With fall approaching, many Arkansans are looking to join a hunting club.
It seems easy at face value, but joining a hunting club is an investment that requires a lot of forethought and research. If you join a club that's a poor fit for you, you haven't wasted only money. You will also have wasted a season, as well as the fond memories and relationships that you would have made at a more appropriate club.
Choose wisely and you will make great memories, but also lasting relationships that will become as close as family. In time, those relationships will become inseparable from the hunting experiences.
What kind of hunting do you want to prioritize? If you are primarily a duck hunter, you will want to join a club that prioritizes duck hunting.
Narrow it further. Are you more interested in green timber hunting or hunting over fields? Both clubs are abundant in Arkansas and many constantly seek members due to attrition and turnover.
Due diligence starts at this point. Some clubs advertise openings in newspapers and local circulars. These clubs may have everything you want and you might be perfectly happy.
On the other hand, a club that advertises for members might not vet new members closely. They might need money quick to renew a lease and they'll take anybody that calls. Ask about how much turnover occurs every year. If turnover is high it usually means that the hunting is poor, that the club is poorly run or both.
Naturally, you will want to tour the hunting grounds. If it's a green timber lease, you'll want to know when the woods flood. You will also want to know how hunting pressure is regulated. If it's a small acreage with a lot of members and unregulated access, that will make for a poor hunting experience. You will quickly learn that the most established members have first choice of the best holes and that new members are treated dismissively.
If rice fields comprise the hunting grounds, you will want to know how many fields are involved and how many blinds. You will also want to know how the club regulates access to the blinds. Again, if a few members control the blinds, you might not get to hunt very much.
You will also want to know the club's policy about guests. An overly permissive policy might have the blinds full of guest hunters, which can edge new members out of the action.
The best duck hunting clubs recruit new members by invitation only. These are established clubs whose members are longtime friends. If you are invited to join one of these clubs, consider yourself lucky. The member that invites you knows your character and how you conduct yourself afield. You have already been vetted.
These clubs often have a bunkhouse and other amenities that more casual clubs lack. Those amenities are valuable bonuses, which means they are a lot more expensive than drive-in clubs. Facilities must be repaired and maintained, which might entail an assessment additional to your annual dues. Be clear about all that before you join so you don't get surprised later. It reflects badly on a member that balks at participating in shared responsibilities and a new member being hit with an unexpected expense.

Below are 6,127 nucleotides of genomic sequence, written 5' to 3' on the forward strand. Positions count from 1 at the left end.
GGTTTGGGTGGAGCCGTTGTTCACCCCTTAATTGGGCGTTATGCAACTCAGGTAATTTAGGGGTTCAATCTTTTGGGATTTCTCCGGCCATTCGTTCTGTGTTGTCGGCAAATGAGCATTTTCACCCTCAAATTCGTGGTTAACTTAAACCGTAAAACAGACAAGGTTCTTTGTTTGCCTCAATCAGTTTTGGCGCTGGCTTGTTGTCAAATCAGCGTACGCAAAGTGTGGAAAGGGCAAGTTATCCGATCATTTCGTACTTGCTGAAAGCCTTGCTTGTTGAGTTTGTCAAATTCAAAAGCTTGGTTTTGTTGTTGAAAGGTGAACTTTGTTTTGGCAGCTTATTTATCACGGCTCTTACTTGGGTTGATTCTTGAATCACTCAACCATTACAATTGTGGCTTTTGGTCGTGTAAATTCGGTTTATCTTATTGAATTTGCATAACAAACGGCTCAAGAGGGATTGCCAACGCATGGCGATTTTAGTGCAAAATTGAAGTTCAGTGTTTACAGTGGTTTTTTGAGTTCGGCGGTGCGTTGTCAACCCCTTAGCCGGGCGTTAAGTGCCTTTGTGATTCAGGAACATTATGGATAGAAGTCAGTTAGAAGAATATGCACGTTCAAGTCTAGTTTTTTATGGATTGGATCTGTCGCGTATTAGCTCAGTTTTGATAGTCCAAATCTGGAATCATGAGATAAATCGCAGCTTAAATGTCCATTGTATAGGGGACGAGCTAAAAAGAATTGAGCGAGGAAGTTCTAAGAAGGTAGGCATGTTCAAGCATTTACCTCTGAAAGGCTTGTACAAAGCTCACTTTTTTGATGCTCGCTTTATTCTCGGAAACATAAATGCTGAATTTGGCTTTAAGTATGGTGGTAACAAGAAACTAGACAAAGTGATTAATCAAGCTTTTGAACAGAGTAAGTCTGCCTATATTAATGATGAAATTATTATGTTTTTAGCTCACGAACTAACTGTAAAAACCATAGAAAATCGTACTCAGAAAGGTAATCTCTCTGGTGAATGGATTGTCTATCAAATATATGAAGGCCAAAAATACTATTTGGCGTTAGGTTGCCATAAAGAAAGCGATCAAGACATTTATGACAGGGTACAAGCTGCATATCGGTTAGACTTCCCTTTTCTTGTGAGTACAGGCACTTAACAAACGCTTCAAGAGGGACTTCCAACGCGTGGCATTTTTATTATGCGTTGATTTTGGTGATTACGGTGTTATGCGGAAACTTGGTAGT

Most deer hunting clubs in Arkansas lease land from corporate landowners in the Gulf Coastal Plain, the vast area that lies within Deer Management Zone 12, but deer clubs exist and thrive all over Arkansas.
The same recruitment and interview process applies for deer clubs as for duck hunting clubs. How much land does the club lease and how many members does the club have? A simple division problem will tell you how many acres there are per member.
How many stands is a member allowed to have? How much distance does the club require between stands?
What kind of habitat does the club have? A typical lease in Zone 12 will be on an industrial pine forest. Timber harvests occur in constant rotation, so large
portions of any lease will be cutovers of various ages. Young cutovers are so thick that they are unhuntable, which essentially reduces the working size of the lease. That means more hunters will potentially cluster on the huntable acreage. For this reason, ask your host if the club has a policy about helping a new member find a place to hunt.
Some clubs have designated camp areas. Others have clubhouses. You'll want to know about the camp atmosphere. Is it family-friendly or is it a party camp?
Of course, you will also want to know if the club has special regulations, such as antler length and/or width requirements for bucks.
Some clubs offer excellent hunting for deer, waterfowl and wild turkey. Many are intensively managed for habitat, genetics and hunting pressure. Members often build houses on club grounds. Some have a full-time caretaker that plants and cultivates food plots. The clubs are renowned for the quality of their hunting.
These clubs are often cooperatives into which a member buys membership. The cost per membership is often six figures, which does not include substantial assessments and other fees. Membership in these clubs is an investment that almost always appreciates in value. Memberships are often passed down among heirs. When a membership becomes available, it usually sells quickly.
Regardless of hunting preferences or economic status, hunters in Arkansas can find a club that fits their social needs, hunting needs and budget.